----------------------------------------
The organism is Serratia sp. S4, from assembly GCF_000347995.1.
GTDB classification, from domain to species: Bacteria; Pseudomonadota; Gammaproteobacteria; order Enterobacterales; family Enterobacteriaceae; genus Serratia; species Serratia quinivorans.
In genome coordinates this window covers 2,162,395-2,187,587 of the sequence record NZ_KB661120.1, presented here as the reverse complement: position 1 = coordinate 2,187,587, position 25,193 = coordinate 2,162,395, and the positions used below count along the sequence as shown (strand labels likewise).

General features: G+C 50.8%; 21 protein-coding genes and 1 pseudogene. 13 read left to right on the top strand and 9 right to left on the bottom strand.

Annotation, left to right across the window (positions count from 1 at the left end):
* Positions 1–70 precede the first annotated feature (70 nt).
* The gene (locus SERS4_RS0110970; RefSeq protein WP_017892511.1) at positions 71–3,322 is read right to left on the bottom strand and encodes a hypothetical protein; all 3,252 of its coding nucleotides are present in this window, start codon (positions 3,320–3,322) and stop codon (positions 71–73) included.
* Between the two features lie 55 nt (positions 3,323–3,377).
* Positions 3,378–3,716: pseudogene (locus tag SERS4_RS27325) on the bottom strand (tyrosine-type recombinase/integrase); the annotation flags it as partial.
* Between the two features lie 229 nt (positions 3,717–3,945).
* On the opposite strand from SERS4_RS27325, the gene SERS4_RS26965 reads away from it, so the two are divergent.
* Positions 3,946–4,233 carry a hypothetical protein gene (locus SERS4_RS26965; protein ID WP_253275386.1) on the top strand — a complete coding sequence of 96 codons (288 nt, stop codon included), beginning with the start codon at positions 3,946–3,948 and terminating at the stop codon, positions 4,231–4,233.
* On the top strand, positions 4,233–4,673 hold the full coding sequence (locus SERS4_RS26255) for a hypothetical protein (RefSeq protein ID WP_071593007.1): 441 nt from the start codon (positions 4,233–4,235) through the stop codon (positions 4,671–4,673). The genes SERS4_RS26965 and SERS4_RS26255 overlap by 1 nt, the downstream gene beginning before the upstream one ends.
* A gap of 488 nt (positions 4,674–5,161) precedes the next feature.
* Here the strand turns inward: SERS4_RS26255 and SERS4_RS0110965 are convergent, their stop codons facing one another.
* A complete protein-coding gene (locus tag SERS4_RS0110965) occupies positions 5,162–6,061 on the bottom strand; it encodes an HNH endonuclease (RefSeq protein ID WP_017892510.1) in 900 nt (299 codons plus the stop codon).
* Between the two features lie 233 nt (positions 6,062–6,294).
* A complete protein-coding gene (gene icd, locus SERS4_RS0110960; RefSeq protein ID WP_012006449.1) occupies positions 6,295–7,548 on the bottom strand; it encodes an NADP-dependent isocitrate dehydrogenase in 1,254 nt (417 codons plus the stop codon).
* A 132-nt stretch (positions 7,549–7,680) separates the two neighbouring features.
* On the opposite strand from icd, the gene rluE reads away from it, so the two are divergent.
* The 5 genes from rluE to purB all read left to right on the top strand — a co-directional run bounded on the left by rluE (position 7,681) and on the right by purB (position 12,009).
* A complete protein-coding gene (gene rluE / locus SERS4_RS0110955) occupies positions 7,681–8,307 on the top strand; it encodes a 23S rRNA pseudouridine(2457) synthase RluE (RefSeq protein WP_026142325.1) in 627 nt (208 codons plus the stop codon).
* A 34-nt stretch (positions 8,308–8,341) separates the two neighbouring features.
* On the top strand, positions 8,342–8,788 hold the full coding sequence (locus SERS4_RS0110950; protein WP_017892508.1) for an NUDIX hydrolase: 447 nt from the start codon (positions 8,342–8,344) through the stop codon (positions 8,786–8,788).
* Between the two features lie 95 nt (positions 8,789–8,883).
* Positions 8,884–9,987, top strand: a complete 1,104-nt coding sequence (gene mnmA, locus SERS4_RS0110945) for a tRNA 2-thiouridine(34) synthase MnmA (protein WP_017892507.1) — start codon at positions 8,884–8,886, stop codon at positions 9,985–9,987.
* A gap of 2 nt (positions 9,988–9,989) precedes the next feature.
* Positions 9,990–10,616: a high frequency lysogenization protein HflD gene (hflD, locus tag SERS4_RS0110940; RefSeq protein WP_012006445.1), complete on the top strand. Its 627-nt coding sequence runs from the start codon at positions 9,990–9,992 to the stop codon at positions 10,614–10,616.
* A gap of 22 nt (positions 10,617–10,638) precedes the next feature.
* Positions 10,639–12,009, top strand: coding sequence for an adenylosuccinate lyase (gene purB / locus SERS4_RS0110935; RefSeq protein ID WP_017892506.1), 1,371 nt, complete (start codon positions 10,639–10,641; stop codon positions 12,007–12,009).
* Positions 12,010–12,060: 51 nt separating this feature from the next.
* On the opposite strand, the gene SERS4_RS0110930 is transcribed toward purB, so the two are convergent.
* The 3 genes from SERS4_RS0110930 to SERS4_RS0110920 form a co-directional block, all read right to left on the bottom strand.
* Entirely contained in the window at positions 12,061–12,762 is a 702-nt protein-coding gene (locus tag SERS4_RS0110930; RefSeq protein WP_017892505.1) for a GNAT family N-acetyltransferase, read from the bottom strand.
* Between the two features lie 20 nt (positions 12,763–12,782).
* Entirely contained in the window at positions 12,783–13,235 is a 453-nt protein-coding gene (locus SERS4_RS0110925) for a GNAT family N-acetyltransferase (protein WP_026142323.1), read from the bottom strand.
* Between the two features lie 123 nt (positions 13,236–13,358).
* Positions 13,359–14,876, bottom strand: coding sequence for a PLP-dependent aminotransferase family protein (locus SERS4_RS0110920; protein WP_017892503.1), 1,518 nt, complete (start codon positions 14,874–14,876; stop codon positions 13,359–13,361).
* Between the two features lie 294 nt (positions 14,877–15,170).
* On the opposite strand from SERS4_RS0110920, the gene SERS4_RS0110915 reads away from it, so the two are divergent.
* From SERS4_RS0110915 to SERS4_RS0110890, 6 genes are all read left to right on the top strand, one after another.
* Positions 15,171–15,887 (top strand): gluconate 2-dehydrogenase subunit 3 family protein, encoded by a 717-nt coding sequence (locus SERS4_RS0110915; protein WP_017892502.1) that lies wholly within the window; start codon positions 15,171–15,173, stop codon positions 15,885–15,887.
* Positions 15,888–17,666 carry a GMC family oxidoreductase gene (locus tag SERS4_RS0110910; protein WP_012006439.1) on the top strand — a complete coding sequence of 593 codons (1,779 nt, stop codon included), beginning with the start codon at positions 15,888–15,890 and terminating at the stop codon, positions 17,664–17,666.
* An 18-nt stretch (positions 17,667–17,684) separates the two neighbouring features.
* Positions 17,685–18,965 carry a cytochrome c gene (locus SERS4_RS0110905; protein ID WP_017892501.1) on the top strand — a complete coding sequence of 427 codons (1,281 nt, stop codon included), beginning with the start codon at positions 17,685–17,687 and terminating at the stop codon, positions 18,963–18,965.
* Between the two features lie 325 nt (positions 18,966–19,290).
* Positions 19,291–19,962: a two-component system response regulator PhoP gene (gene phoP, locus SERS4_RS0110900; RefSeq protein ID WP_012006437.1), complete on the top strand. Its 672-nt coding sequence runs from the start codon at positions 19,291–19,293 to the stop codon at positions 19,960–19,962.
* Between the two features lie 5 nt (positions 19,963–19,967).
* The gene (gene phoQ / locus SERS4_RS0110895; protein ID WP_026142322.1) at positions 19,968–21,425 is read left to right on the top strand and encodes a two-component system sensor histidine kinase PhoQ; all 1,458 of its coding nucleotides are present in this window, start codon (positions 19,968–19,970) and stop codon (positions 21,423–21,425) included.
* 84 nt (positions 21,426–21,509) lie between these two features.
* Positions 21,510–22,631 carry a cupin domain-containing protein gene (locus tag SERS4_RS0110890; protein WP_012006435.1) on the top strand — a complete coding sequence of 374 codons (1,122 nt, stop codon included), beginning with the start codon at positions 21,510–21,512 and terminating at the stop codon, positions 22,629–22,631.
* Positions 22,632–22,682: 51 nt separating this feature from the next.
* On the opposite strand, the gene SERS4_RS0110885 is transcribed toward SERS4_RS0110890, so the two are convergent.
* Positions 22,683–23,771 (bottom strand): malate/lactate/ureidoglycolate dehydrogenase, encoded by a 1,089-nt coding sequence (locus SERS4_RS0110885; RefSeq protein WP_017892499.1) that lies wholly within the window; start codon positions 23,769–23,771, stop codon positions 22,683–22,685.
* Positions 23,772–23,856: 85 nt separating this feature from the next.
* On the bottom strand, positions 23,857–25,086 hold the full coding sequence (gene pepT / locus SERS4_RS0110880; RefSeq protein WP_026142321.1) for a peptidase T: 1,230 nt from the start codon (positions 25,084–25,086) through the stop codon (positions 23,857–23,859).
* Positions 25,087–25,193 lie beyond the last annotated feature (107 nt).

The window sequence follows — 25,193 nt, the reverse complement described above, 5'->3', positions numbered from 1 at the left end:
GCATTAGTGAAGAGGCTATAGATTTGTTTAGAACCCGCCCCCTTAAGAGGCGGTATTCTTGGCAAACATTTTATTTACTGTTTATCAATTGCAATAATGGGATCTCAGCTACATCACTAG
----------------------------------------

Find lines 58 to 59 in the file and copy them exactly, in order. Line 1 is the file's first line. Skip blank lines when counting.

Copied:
The window sequence follows — 25,193 nt, the reverse complement described above, 5'->3', positions numbered from 1 at the left end:
GCATTAGTGAAGAGGCTATAGATTTGTTTAGAACCCGCCCCCTTAAGAGGCGGTATTCTTGGCAAACATTTTATTTACTGTTTATCAATTGCAATAATGGGATCTCAGCTACATCACTAG